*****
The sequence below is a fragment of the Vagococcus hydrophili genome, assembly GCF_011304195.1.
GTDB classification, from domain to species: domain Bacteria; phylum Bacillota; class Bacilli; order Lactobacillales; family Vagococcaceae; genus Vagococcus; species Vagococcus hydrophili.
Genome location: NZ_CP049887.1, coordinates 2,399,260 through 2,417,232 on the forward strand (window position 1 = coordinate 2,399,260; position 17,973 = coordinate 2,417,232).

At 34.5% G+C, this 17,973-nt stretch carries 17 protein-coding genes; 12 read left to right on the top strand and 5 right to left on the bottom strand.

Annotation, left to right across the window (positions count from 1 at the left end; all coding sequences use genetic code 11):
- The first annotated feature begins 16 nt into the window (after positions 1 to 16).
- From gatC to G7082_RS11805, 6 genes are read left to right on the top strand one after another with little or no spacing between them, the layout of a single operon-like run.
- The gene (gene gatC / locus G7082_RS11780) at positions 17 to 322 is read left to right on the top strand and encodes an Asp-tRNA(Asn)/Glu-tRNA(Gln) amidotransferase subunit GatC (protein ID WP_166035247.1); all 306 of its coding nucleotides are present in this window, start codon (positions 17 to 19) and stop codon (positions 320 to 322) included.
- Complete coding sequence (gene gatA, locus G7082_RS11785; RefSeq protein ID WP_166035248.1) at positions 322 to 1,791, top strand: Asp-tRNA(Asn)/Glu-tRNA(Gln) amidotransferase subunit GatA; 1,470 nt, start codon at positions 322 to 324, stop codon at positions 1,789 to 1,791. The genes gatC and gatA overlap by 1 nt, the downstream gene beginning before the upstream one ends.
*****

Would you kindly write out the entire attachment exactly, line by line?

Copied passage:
The sequence below is a fragment of the Vagococcus hydrophili genome, assembly GCF_011304195.1.
GTDB classification, from domain to species: domain Bacteria; phylum Bacillota; class Bacilli; order Lactobacillales; family Vagococcaceae; genus Vagococcus; species Vagococcus hydrophili.
Genome location: NZ_CP049887.1, coordinates 2,399,260 through 2,417,232 on the forward strand (window position 1 = coordinate 2,399,260; position 17,973 = coordinate 2,417,232).

At 34.5% G+C, this 17,973-nt stretch carries 17 protein-coding genes; 12 read left to right on the top strand and 5 right to left on the bottom strand.

Annotation, left to right across the window (positions count from 1 at the left end; all coding sequences use genetic code 11):
- The first annotated feature begins 16 nt into the window (after positions 1 to 16).
- From gatC to G7082_RS11805, 6 genes are read left to right on the top strand one after another with little or no spacing between them, the layout of a single operon-like run.
- The gene (gene gatC / locus G7082_RS11780) at positions 17 to 322 is read left to right on the top strand and encodes an Asp-tRNA(Asn)/Glu-tRNA(Gln) amidotransferase subunit GatC (protein ID WP_166035247.1); all 306 of its coding nucleotides are present in this window, start codon (positions 17 to 19) and stop codon (positions 320 to 322) included.
- Complete coding sequence (gene gatA, locus G7082_RS11785; RefSeq protein ID WP_166035248.1) at positions 322 to 1,791, top strand: Asp-tRNA(Asn)/Glu-tRNA(Gln) amidotransferase subunit GatA; 1,470 nt, start codon at positions 322 to 324, stop codon at positions 1,789 to 1,791. The genes gatC and gatA overlap by 1 nt, the downstream gene beginning before the upstream one ends.